Taller sprocket teeth are far more important than a chain line within +/- 1mm.

Author:  oldave [ Wed Aug 22, 2012 12:03 pm ]
Post subject: 

Don't some folk like to make life difficult! A straight edge really does do the job!

Author:  JamesM [ Thu Aug 23, 2012 7:58 pm ]
Post subject: 

If you have a straight edge long enough!!!

Author:  bm0p700f [ Thu Aug 23, 2012 9:31 pm ]
Post subject: 

I do it by eye. As for getting magic gear you have a chain ring and a casette. Wrap you chain around and bring together. Note how many 1/4" you are from joining. ever tooth you add or take away from the front or rear adds/takes away 1/4" from the length of chain needed.

So if a 32:16T is 1/2" from joing then a 34:16T would join or a 36:18" would join with a extra 1" of chain.

Author:  suburbanreuben [ Thu Aug 23, 2012 9:48 pm ]
Post subject: 

Woz wrote:
I measure the front chain line by putting an engineers metal ruler pushed next to the seat-tube over the chain ring, read it off then add half of the seat-tube diameter. It's more precise and less fiddly as you don't need to guess where is the center of the seat-tube.

Then take the above number, subtract it from half of the rear axle OLN distance and you have the required rear matching chain-line measured from the center of rear sprocket to the RH axle / inside drop-out.

Taller sprocket teeth are far more important than a chain line within +/- 1mm.
No they're not!

Author:  suburbanreuben [ Thu Aug 23, 2012 9:49 pm ]
Post subject: 

oldave wrote:
Don't some folk like to make life difficult! A straight edge really does do the job!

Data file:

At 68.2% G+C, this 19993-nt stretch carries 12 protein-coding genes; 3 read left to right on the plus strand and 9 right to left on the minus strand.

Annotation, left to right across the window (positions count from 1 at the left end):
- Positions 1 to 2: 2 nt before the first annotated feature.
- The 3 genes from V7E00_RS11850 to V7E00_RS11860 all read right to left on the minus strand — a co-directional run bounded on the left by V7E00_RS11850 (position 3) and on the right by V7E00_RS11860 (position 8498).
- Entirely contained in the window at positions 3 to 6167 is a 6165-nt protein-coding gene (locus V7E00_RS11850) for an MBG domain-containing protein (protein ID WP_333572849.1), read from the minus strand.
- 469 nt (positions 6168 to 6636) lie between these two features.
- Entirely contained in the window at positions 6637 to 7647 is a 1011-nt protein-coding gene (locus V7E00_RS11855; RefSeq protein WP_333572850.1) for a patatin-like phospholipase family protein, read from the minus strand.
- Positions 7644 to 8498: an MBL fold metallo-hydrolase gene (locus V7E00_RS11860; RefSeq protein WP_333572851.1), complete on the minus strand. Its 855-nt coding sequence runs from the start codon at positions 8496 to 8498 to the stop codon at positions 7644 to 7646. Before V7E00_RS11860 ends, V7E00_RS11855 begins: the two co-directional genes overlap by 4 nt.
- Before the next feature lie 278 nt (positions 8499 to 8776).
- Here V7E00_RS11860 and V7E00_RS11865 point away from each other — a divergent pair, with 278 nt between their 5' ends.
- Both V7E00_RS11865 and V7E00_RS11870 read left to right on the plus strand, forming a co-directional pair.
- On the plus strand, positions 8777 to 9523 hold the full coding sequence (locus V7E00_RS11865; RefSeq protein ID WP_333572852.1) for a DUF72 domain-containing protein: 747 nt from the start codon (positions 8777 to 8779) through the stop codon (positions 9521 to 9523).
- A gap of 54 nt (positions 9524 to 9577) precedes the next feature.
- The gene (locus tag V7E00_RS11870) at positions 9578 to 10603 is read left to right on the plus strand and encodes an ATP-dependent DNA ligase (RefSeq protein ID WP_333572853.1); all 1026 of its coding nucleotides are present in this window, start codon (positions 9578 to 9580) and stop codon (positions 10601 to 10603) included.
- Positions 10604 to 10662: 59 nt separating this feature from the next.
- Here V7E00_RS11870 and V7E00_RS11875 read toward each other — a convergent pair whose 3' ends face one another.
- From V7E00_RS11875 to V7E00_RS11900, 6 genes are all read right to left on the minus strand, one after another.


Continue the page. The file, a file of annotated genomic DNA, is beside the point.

It certainly does! :wink:

Author:  JamesM [ Thu Aug 23, 2012 10:14 pm ]
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If you have one!!! :lol:

Author:  oldave [ Fri Aug 24, 2012 9:33 am ]
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A broom handle will do if nowt else to hand!

Author:  JamesM [ Fri Aug 24, 2012 10:01 am ]
Post subject: 

It could easily be a few mm out over the required length. Really you need a proper 1/2m straight edge which I would guess alot of people (including myself) don't have.

So if you have a straight edge but no caliper then use the straight edge method. If you have a caliper but no straight edge, measure it. If you have neither get yourself a cocktail stick and use the method in that link posted earlier on. :wink:

Author:  Dead Rats [ Mon Aug 27, 2012 10:27 am ]
Post subject: 

I wince whenever I read the terms 'magic gear' / 'not using a tensioner' in a thread.

Respect to anyone who is doing so, but I think it's daft. The only way to get correct tension ALL THE TIME with vertical d/outs is with a strong sprung tensioner.

Rings are often not 100% perfectly round for starters, and magic gears only 'work' in a small range of ratios. Plus aren't you straining the drivetrain?

And don't get me started on that mech hanger just dangling there with nothing in it! :lol:

I do however like that chainline checking method, from the Mtbr forum :D